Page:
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Miocene caldera wall, Barranco de Agaete, Gran Canaria.

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Photo ID: 748
Gallery ID: 62
Photo Title: Miocene caldera wall, Barranco de Agaete, Gran Canaria.
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Keywords:
miocene, caldera wall, caldera de tejeda, felsic ignimbrites, miocene basalts, barranco de agaete, gran canaria, canary islands, atlantic islands, atlantic ocean, oceanic islands, macaronesia, volcanic islands, canyon,
Description:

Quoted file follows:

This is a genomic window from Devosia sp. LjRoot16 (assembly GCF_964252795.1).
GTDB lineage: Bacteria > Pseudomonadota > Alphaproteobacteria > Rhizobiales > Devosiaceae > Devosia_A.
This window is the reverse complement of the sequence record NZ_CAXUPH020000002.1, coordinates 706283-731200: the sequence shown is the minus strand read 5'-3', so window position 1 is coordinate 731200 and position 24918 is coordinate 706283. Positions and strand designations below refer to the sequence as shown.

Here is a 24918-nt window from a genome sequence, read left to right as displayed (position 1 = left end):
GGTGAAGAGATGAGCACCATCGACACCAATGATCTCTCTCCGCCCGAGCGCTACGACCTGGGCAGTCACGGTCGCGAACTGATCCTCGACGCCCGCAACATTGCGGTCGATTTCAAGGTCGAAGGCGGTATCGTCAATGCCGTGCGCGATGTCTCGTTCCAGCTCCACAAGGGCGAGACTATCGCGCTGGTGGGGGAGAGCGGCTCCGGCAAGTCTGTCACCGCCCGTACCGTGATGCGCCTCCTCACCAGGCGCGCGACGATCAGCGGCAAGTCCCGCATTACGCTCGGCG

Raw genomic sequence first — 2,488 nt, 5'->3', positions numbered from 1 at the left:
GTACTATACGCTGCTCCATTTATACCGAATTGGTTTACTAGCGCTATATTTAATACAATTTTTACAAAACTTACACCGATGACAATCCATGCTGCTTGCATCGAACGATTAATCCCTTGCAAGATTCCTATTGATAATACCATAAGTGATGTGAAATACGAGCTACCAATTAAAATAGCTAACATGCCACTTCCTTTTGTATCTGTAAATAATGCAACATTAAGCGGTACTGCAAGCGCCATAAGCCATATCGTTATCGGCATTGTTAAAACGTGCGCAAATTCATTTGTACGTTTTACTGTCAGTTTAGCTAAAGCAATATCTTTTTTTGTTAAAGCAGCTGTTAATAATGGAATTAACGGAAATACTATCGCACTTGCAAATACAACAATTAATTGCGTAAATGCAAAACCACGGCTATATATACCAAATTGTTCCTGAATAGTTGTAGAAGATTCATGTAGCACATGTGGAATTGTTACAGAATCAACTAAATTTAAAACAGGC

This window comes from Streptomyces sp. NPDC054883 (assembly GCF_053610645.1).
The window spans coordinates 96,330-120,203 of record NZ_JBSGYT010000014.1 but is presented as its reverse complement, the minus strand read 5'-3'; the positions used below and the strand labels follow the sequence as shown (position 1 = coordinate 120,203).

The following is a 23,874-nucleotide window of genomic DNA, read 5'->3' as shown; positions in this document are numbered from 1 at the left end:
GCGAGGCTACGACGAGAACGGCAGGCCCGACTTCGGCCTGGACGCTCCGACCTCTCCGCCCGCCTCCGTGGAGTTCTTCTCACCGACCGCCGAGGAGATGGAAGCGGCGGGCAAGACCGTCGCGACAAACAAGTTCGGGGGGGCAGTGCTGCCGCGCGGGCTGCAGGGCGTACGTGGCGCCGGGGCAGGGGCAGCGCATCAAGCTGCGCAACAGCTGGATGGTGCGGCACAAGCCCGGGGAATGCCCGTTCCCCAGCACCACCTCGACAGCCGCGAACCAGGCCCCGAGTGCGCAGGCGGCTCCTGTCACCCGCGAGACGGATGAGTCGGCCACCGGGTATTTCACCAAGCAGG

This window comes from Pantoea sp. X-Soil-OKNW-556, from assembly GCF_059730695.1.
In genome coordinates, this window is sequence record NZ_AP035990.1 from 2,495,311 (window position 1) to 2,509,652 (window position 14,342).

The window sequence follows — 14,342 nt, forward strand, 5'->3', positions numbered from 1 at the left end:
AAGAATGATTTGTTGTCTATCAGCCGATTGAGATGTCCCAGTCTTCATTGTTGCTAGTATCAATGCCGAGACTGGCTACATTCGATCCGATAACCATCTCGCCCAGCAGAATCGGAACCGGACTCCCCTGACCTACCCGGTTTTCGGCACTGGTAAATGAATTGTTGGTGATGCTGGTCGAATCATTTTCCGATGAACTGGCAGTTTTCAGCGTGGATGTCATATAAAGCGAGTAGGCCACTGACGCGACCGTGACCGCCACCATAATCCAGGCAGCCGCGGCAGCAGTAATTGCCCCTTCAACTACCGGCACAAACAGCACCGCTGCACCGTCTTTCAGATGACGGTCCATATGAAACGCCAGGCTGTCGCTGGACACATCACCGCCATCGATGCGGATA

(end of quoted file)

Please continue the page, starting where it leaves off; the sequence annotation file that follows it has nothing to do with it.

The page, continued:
View of the miocene Caldera de Tejeda wall (centre right of image) on the southwestern side of the Barranco de Agaete, located in the north west of Gran Canaria. The most dramatic event in the volcanic history of Gran Canaria occurred 14.1 million years ago, when a cataclysmic volcanic explosion sent 85 cubic kilometres of ash, rock fragments and burning clouds of pulverised magma into the air, covering 400 Km2 of the island in a composite rhyolitic – trachytic – basaltic ignimbrite. Following this, the island’s summits collapsed into the now empty magma chamber, creating an elliptical caldera estimated to have been 17 x 20 kilometres in size and 1000 metres deep. Over the next million years, up until some 13 million years ago, explosive eruptions continued, filling in and overflowing the caldera with up to 20 layers of highly differentiated felsic trachytic and rhyolitic ignimbrites and lava flows. The caldera wall is visible in this image at the centre right, dipping down some 45º. To the rights are layers of Miocene pre caldera basaltic lavas, to the left and above the caldera wall are layer upon layer of felsic ignimbrites, ash flows and lavas, which constitute the post caldera in fill.
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